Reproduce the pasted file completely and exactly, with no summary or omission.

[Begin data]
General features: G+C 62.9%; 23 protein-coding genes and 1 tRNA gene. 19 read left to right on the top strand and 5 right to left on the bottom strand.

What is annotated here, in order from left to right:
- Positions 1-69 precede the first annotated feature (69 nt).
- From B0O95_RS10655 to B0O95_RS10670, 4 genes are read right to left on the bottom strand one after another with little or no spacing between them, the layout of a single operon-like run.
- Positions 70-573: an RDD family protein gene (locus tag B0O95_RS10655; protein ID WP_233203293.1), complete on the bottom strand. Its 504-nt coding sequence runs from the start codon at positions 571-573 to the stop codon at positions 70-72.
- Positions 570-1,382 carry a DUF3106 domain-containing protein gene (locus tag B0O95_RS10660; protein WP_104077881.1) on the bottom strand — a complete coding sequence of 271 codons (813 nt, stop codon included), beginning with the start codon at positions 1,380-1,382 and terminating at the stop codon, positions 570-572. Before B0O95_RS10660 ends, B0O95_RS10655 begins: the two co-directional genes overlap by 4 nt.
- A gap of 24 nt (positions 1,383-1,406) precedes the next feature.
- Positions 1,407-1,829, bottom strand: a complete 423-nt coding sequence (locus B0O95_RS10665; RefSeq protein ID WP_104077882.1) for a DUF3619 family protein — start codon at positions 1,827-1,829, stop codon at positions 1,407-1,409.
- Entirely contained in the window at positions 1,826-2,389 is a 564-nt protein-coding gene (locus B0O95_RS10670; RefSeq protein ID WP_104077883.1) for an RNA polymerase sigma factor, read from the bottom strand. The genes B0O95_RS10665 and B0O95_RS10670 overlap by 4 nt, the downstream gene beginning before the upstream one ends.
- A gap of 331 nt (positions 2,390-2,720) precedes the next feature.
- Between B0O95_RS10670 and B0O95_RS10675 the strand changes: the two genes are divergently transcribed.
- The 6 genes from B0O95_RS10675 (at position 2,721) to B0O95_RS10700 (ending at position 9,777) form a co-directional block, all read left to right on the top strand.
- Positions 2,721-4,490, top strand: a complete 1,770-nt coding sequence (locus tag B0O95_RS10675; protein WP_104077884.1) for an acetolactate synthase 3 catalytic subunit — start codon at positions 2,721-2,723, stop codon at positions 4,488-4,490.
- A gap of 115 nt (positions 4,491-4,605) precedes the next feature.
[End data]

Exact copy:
General features: G+C 62.9%; 23 protein-coding genes and 1 tRNA gene. 19 read left to right on the top strand and 5 right to left on the bottom strand.

What is annotated here, in order from left to right:
- Positions 1-69 precede the first annotated feature (69 nt).
- From B0O95_RS10655 to B0O95_RS10670, 4 genes are read right to left on the bottom strand one after another with little or no spacing between them, the layout of a single operon-like run.
- Positions 70-573: an RDD family protein gene (locus tag B0O95_RS10655; protein ID WP_233203293.1), complete on the bottom strand. Its 504-nt coding sequence runs from the start codon at positions 571-573 to the stop codon at positions 70-72.
- Positions 570-1,382 carry a DUF3106 domain-containing protein gene (locus tag B0O95_RS10660; protein WP_104077881.1) on the bottom strand — a complete coding sequence of 271 codons (813 nt, stop codon included), beginning with the start codon at positions 1,380-1,382 and terminating at the stop codon, positions 570-572. Before B0O95_RS10660 ends, B0O95_RS10655 begins: the two co-directional genes overlap by 4 nt.
- A gap of 24 nt (positions 1,383-1,406) precedes the next feature.
- Positions 1,407-1,829, bottom strand: a complete 423-nt coding sequence (locus B0O95_RS10665; RefSeq protein ID WP_104077882.1) for a DUF3619 family protein — start codon at positions 1,827-1,829, stop codon at positions 1,407-1,409.
- Entirely contained in the window at positions 1,826-2,389 is a 564-nt protein-coding gene (locus B0O95_RS10670; RefSeq protein ID WP_104077883.1) for an RNA polymerase sigma factor, read from the bottom strand. The genes B0O95_RS10665 and B0O95_RS10670 overlap by 4 nt, the downstream gene beginning before the upstream one ends.
- A gap of 331 nt (positions 2,390-2,720) precedes the next feature.
- Between B0O95_RS10670 and B0O95_RS10675 the strand changes: the two genes are divergently transcribed.
- The 6 genes from B0O95_RS10675 (at position 2,721) to B0O95_RS10700 (ending at position 9,777) form a co-directional block, all read left to right on the top strand.
- Positions 2,721-4,490, top strand: a complete 1,770-nt coding sequence (locus tag B0O95_RS10675; protein WP_104077884.1) for an acetolactate synthase 3 catalytic subunit — start codon at positions 2,721-2,723, stop codon at positions 4,488-4,490.
- A gap of 115 nt (positions 4,491-4,605) precedes the next feature.